Chris McCully

Fishing Diary

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Perch study

Sunday, 9 October 2016 at 20:47

Thames perch Howard took this lovely perch from the Thames yesterday. Cracking fish. A fuller account of our Thames adventure will be found below.

Of a Thames weirpool

Sunday, 9 October 2016 at 09:34

Setting out Lovely day yesterday, fishing Pangbourne weir on the Thames with Steve Roberts, who offers guided days (and a top-notch lunch) on the river in his boat through River Days ( We had a splendidly varied day, catching some smaller fish - roach, dace, bleak - on trotted float tackle, a big perch (well done, Howard) on a touch-legered lobworm and a big chub which wolfed down a Flash Fly intended for pike. I also moved five pike on the fly-rod, but unfortunately none stuck, despite one being played out to the net rim. Oh well: it was grand to see them anyway, and we enjoyed a first-class day out in varied weather and in a wonderfully mellow autumn light.

Howard's big perch

Sunday, 9 October 2016 at 09:31

Howard's perch I love this photo, which could have been taken at almost any time during the past hundred years: 'Angler admiring a Thames weirpool perch'. The angler here is Howard Seabrook; the perch took a touch-legered lobworm during a late lunchtime. It was such a big and handsome fish that it was duly weighed: 2lb. 3oz. - and that's a big perch. It was surely the fish of the day.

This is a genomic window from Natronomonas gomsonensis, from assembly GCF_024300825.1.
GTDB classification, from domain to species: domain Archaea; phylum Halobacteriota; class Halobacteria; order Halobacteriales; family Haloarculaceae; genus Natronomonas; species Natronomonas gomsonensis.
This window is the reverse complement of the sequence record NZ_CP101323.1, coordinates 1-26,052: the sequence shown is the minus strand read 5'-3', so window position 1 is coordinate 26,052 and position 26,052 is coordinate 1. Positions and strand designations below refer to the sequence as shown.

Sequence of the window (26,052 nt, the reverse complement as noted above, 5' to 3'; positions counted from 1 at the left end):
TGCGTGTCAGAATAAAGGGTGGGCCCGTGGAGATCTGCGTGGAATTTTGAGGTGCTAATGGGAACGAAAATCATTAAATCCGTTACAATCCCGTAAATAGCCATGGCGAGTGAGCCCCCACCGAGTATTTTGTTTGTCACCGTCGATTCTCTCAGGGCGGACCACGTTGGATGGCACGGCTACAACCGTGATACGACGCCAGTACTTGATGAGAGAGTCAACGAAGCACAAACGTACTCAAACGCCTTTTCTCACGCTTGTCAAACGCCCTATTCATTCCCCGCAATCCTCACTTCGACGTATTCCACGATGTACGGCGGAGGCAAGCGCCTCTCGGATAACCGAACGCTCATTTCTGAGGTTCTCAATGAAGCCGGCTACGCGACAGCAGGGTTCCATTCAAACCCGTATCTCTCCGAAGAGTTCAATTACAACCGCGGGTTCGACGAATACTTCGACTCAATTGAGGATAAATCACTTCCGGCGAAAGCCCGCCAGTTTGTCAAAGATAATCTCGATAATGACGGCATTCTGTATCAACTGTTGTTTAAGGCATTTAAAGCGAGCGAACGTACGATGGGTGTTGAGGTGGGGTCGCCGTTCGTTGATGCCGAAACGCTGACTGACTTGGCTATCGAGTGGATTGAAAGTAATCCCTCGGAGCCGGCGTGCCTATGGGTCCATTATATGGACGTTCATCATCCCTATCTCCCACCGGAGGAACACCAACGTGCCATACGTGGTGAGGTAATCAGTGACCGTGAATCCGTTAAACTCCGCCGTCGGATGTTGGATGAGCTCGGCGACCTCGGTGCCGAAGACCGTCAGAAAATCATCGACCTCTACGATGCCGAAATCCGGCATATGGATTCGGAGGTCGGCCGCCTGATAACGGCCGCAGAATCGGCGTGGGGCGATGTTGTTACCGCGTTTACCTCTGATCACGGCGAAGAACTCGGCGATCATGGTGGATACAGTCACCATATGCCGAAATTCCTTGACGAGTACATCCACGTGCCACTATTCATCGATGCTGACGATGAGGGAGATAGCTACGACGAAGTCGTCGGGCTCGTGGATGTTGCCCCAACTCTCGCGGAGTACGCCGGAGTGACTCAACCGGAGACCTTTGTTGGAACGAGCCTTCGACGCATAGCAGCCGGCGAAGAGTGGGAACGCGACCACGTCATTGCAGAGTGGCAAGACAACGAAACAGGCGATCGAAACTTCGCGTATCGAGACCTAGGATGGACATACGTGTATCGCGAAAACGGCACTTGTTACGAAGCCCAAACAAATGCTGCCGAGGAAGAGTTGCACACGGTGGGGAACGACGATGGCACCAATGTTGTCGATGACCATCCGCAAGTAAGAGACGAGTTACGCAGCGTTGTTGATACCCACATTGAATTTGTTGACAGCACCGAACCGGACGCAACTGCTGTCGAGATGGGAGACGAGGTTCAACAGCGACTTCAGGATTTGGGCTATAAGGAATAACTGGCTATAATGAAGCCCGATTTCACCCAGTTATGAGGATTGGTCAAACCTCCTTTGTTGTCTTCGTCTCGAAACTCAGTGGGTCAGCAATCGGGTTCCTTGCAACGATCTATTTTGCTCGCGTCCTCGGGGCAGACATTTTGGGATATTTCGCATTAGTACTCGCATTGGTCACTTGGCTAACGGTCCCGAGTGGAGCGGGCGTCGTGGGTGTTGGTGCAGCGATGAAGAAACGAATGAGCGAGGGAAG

A surprised and surprising chub...

Sunday, 9 October 2016 at 09:29

Big chub This chub, which took a Flash Fly intended for pike, was one of the other surprises of the afternoon. We weighed this one: 5┬Żlb., and a bit of a shock to the system.

Fluke on the Flash Fly

Sunday, 9 October 2016 at 09:26

Chub on the Flash Fly The chub took a 6/0 Flash Fly intended for pike (a streamer fished on a snap-link, titanium trace and all). This was proof, if proof were needed, of just how omnivorous chub can be.

And lest we forget...

Sunday, 9 October 2016 at 09:23

Thames dace And lest we forget, spare a thought for those beautiful little fish - the dace, roach, bleak and gudgeon - on which parts of the intricate ecosystem of the weirpool depend. As well as dace (pictured), we caught  a handful of little roach and some bleak, and very lovely they were.

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